Frankenstein - Mary Shelley, Maurice Hindle

I saw the film Babadook the other day, and thought about it as I read Frankenstein. A review of the film that I read online made the following interesting observation:

“Zero-sum” is a term from game theory. Broadly, it describes a situation where the only possible result of conflict is that one side wins, and the other loses. (It’s zero-sum because if you state mathematically that the winner is +1 and the loser is -1, the sum of the two results is zero.)

The majority of action, suspense, and especially horror films follow this format: there is a clear winner and a clear loser. Horror as a genre has more of a tendency than most for that endgame to not necessarily favor the protagonist — often, the supposed hero doesn’t win.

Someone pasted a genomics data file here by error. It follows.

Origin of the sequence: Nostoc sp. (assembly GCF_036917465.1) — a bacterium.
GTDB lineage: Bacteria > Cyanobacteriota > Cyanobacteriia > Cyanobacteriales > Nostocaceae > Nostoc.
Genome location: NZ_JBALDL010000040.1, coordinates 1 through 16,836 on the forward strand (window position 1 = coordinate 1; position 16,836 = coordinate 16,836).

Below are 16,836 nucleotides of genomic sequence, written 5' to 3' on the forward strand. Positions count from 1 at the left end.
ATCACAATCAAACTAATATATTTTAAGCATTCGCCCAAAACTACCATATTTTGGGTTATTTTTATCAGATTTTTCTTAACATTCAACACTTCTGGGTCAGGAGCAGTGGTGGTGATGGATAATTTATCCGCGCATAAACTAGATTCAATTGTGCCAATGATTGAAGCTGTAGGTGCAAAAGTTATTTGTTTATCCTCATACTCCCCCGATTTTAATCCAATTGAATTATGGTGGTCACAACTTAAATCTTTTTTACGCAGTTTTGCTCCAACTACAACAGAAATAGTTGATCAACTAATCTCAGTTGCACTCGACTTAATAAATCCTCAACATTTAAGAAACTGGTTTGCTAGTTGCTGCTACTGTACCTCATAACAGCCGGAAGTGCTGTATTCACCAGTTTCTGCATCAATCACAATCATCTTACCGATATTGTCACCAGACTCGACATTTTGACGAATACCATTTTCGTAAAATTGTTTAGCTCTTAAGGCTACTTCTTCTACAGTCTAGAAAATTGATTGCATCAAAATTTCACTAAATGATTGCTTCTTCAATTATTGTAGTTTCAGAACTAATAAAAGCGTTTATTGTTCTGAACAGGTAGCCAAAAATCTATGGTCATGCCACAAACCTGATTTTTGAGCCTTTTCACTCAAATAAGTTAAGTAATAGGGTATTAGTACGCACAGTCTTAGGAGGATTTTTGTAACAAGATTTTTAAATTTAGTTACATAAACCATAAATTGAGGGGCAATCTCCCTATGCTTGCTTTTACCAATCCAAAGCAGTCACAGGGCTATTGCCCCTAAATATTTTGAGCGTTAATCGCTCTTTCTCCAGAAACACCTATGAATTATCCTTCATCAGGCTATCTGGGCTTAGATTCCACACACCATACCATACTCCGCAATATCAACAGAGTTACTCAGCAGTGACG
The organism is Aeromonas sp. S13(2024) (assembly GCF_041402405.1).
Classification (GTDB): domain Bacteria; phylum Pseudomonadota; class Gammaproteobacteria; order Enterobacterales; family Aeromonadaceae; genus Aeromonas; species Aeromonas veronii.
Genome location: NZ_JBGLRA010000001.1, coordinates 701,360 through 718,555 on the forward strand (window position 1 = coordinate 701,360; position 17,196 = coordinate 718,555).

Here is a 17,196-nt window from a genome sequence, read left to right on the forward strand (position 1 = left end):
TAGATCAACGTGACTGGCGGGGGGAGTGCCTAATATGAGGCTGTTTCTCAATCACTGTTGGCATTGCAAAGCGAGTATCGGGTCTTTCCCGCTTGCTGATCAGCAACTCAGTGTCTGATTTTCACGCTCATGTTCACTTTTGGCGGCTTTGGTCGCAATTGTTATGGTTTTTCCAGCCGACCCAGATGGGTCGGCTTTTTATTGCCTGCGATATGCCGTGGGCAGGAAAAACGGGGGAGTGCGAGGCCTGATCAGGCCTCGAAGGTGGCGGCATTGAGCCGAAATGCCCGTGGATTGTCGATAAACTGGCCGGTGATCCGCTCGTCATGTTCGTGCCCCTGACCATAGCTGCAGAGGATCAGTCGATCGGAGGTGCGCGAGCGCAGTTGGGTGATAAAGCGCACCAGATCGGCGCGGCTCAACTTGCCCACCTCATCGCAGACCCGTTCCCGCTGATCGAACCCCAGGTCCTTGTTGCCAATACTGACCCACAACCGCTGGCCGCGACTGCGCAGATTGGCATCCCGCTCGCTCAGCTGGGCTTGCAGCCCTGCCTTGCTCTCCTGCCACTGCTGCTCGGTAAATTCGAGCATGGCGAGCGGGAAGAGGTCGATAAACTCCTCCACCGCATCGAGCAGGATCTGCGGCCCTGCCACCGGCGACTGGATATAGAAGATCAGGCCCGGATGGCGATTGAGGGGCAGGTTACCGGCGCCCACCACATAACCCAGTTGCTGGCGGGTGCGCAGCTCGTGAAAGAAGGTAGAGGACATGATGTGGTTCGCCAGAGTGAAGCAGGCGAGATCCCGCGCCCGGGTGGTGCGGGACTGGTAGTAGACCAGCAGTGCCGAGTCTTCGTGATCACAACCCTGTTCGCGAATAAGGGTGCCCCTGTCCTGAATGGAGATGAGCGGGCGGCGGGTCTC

But, in The Babadook, something else happens…


Similarly, as the plot of Frankenstein unfolded, I felt that the correct pathway offered to our protagonist was one that would allow for the monster's existence-- i.e. the monster would be tolerated and nurtured. What is clear to readers, as we are allowed to spend a great deal of time in the monster's head during the central part of the narration, is that the monster is not inherently evil, and that it is driven to evil acts by being constantly pushed away and out of the light of human companionship. It's only when driven into the shadows that it seeks to enact malicious deeds. If Victor had been able to accept the monster, to teach it and to guide it, to bring about a non-zero-sum solution, who knows what other ending to the story he could have created? As is, he spurns it and thus sets up the nasty karmic rebound he must suffer as a result. Mary Shelley seemed intent on showing us that as we reject the amoral impulses of our nature as being somehow tainted and unworthy of conscious integration, we set ourselves up for horrifying results.